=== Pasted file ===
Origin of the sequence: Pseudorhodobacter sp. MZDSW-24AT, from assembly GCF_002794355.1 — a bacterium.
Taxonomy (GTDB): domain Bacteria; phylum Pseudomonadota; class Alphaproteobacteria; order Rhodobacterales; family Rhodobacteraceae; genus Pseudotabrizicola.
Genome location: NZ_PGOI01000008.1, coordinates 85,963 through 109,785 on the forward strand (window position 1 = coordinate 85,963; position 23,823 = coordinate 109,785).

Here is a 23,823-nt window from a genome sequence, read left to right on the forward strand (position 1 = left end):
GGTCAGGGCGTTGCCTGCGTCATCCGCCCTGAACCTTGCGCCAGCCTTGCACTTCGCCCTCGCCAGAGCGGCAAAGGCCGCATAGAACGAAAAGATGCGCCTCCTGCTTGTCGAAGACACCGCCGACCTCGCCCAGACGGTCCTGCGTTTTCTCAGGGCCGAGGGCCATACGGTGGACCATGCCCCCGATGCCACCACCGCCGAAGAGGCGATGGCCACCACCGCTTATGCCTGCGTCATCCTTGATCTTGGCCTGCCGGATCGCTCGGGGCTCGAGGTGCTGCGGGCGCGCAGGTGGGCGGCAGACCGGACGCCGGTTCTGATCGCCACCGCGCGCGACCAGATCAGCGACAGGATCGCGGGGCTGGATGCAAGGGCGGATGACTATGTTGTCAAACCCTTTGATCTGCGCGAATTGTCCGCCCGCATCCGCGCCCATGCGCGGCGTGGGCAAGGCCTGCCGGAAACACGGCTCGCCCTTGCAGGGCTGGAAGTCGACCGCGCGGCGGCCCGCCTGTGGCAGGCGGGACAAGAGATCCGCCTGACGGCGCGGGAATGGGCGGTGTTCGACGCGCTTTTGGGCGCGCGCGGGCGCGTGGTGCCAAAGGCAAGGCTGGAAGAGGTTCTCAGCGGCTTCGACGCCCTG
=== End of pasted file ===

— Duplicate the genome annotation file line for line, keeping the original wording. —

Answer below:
Origin of the sequence: Pseudorhodobacter sp. MZDSW-24AT, from assembly GCF_002794355.1 — a bacterium.
Taxonomy (GTDB): domain Bacteria; phylum Pseudomonadota; class Alphaproteobacteria; order Rhodobacterales; family Rhodobacteraceae; genus Pseudotabrizicola.
Genome location: NZ_PGOI01000008.1, coordinates 85,963 through 109,785 on the forward strand (window position 1 = coordinate 85,963; position 23,823 = coordinate 109,785).

Here is a 23,823-nt window from a genome sequence, read left to right on the forward strand (position 1 = left end):
GGTCAGGGCGTTGCCTGCGTCATCCGCCCTGAACCTTGCGCCAGCCTTGCACTTCGCCCTCGCCAGAGCGGCAAAGGCCGCATAGAACGAAAAGATGCGCCTCCTGCTTGTCGAAGACACCGCCGACCTCGCCCAGACGGTCCTGCGTTTTCTCAGGGCCGAGGGCCATACGGTGGACCATGCCCCCGATGCCACCACCGCCGAAGAGGCGATGGCCACCACCGCTTATGCCTGCGTCATCCTTGATCTTGGCCTGCCGGATCGCTCGGGGCTCGAGGTGCTGCGGGCGCGCAGGTGGGCGGCAGACCGGACGCCGGTTCTGATCGCCACCGCGCGCGACCAGATCAGCGACAGGATCGCGGGGCTGGATGCAAGGGCGGATGACTATGTTGTCAAACCCTTTGATCTGCGCGAATTGTCCGCCCGCATCCGCGCCCATGCGCGGCGTGGGCAAGGCCTGCCGGAAACACGGCTCGCCCTTGCAGGGCTGGAAGTCGACCGCGCGGCGGCCCGCCTGTGGCAGGCGGGACAAGAGATCCGCCTGACGGCGCGGGAATGGGCGGTGTTCGACGCGCTTTTGGGCGCGCGCGGGCGCGTGGTGCCAAAGGCAAGGCTGGAAGAGGTTCTCAGCGGCTTCGACGCCCTG